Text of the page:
Dozens of students crowded into the Hub to see four local bands duke it out on stage Thursday night. The bands com- peted for the coveted prize of inclusion in the Extravaganza 2011 lineup. Each band had approximately 25 minutes to show the judges and crowd their best stuff.

The first band, Sprout, was also the largest in the competition, consisting of a drummer, a pianist/vocalist, a guy on the Cuban drum, a bassist, two guitarists and two backup singers/dancers/tambourine players. This eight-headed super-band kicked off the event at a sprint with its classic ’70s-rock style. Sprout boasted competent guitars and keyboard with a heavy blues influence, a soulful singer, decent drummer and a proficient bassist. Their songs were very well-composed and showed off everyone’s talents in their own ways, but the keyboardist and gui- tarist were the main focus here. While at times the singer could not really be understood (because part of having “soul” is screaming your lyrics apparently), the band brought enough energy to instantly set them off as one of the top bands of the night.

Before the second band, Dante Elephante, came out, the announcer warned the crowd about moshing. One would think the next band was some heavy metal band and that maybe we were moving up to the ’80s, but no. Dante Elephante is a far cry from the soulful blues rock of Sprout. Borrowing more from modern alternative rock bands like The Killers or The Strokes, the four-piece Dante Elephante was heavy on the chords and light on the variety. Perhaps it could be attributed to their “couldn’t-care-less” presence but I did not find much appealing in this band. The audience seemed to enjoy it and the lead singer/guitarist certainly knew how to pump up a crowd — something the drunken attendees enjoyed. Despite their weak start, they really got their act together for the second half. They finished off with their best song but at that point it was too little, too late to win this audience member over.

Once that act was over, the stage soon became crowded with the poncho-wear- ing third group, Junipero, a folk band. Consisting of a singer/guitarist, violinist, backup singer and percussionist, Junipero was clearly the odd duck in this competi- tion. It is rare when such a unique set-up pays off, especially in competition with more traditional rock set-ups.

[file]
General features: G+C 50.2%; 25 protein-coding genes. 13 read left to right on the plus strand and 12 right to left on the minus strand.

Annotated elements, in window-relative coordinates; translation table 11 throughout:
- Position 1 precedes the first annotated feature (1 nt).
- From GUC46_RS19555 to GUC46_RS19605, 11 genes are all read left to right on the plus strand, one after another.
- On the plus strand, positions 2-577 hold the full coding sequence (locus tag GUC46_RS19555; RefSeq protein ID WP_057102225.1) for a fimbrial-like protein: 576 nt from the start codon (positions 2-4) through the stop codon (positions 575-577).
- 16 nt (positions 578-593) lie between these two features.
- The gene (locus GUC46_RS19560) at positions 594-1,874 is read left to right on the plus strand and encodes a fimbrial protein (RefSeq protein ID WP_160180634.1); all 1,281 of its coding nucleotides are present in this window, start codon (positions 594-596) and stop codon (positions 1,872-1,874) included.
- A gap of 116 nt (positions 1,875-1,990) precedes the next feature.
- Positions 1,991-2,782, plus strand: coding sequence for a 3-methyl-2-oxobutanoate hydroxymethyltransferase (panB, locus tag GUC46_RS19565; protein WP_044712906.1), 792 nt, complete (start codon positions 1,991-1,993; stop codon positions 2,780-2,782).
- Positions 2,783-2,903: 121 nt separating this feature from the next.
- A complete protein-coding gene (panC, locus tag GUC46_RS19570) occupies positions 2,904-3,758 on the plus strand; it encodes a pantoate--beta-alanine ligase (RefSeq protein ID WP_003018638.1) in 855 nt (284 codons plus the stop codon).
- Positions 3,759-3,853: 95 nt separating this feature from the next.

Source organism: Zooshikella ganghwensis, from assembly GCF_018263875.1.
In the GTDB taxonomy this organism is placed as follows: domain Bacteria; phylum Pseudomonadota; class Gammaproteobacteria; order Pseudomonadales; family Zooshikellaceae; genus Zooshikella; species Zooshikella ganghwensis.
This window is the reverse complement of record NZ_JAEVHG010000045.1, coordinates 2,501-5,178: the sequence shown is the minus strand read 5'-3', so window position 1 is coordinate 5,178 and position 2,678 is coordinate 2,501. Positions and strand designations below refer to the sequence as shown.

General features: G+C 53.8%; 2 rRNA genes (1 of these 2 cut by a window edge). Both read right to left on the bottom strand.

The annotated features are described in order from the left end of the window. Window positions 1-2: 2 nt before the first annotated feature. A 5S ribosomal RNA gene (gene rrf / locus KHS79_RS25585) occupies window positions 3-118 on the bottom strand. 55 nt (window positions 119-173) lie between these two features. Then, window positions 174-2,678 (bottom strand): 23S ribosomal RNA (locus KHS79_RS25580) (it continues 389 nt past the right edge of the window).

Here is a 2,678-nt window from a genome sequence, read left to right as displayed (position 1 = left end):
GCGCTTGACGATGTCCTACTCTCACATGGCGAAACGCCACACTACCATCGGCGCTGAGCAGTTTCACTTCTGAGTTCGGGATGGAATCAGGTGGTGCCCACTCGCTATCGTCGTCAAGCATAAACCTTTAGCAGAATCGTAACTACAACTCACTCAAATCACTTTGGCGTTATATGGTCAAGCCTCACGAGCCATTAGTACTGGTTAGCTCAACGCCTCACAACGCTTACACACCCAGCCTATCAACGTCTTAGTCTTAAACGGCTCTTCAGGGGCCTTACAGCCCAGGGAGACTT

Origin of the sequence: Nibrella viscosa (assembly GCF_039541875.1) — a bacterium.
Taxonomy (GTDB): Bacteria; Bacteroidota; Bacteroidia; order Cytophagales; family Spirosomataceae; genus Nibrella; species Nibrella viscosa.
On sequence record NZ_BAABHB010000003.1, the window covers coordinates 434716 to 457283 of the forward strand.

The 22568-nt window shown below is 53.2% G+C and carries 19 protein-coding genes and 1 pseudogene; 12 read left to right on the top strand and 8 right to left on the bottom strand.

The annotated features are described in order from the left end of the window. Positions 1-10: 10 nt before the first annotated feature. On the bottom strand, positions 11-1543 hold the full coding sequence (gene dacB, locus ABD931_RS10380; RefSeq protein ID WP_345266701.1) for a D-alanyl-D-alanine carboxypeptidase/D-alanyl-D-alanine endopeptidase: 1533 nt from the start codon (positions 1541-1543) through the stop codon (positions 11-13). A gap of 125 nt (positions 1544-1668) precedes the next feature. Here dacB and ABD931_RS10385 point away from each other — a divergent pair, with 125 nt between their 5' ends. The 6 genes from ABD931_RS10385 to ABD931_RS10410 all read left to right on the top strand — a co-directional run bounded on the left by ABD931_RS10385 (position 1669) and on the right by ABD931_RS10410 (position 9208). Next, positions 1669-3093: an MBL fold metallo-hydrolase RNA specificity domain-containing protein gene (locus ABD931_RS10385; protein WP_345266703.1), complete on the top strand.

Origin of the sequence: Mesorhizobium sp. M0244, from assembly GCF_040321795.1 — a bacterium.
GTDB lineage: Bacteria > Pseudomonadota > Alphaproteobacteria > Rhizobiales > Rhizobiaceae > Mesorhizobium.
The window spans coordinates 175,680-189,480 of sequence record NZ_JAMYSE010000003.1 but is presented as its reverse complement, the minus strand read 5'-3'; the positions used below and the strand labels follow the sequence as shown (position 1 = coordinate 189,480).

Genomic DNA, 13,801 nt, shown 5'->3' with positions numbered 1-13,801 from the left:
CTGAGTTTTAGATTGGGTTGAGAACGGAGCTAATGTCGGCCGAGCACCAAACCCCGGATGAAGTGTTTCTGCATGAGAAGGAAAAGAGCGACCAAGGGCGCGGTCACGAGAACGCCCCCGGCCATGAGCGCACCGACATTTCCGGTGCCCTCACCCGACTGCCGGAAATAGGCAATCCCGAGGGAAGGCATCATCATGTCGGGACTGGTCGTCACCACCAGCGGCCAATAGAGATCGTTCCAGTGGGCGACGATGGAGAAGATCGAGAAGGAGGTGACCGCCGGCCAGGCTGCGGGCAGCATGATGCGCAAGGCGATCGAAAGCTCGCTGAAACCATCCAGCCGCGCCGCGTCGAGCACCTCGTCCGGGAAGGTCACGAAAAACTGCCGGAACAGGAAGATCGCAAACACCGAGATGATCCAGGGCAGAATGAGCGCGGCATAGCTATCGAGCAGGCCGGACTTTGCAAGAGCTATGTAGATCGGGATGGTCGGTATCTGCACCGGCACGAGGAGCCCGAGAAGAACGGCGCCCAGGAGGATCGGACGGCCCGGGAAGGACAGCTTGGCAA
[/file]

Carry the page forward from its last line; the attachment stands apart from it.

However, Junipero brought a strong performance. With great, soft vocals, subtle acoustic chords and a skillful vio- linist, Junipero helped wind down the crowd after the energetic earlier act. Perhaps the only disappointment of their performance was when the violinist’s microphone failed. Whether a technical difficulty or just how they set it up, the issue rendered certain solos and violin segments inaudible. A shame, since I’m a sucker for a good violin and I heard from a fan that, “Dave the violinist is the man!” The problem may have been fixed later because I got to hear Dave’s violin solo and yes, he is indeed the man.

The final act of the night brought the audience back to the ’70s yet again, but from an entirely new perspective. The Release closed the night with a heavily funk-driven set. The five-member group kept rhythm with some of the best guitar playing of the night. Added to that was a skilled bassist, a dancing keyboardist and a talented drummer.

However, it was not all funk for the entire set. The band slowed the pace down halfway through for a slow jazz, keyboard-heavy track that showed off the band’s talent range. The band then closed with possibly the best song of the night, and even though it was purely instrumental, it let every member have a moment in the spotlight. The set ended and the crowd cheered like mad, banging on the rails and screaming “Encore!” The announcer’s words were drowned out in the bombastic clamor of the audience.

Sadly, the audience was not granted their encore — people had forgotten it was a competition, not a concert — and the judges made their choice. After such a powerful finish and a consistently talented set list, it seemed clear who would come out on top. Possibly the entire audience screamed for The Release, and as tensions rose the decision was announced. Through the overpowering waves of chants, one word was heard which sent the audience into a fit of blind fury.

The winner of the Battle of the Bands: Sprout. Controversial as it was, all the booing in the world would not change the verdict, and oh, were people pissed. Several audience members marched off with unchanged opinions of who the winner was. “The Release is the people’s champ!” they shouted. As for the bands that lost, spirits remained high in the face of disappointment. The singer of Junipero still felt the show was “a lot of fun” and in the end isn’t that all that matters? Battle of the Bands is not only a competition but a chance to let small bands reach out to new ears. If The Release is any indica- tion, one does not need to win the prize to succeed.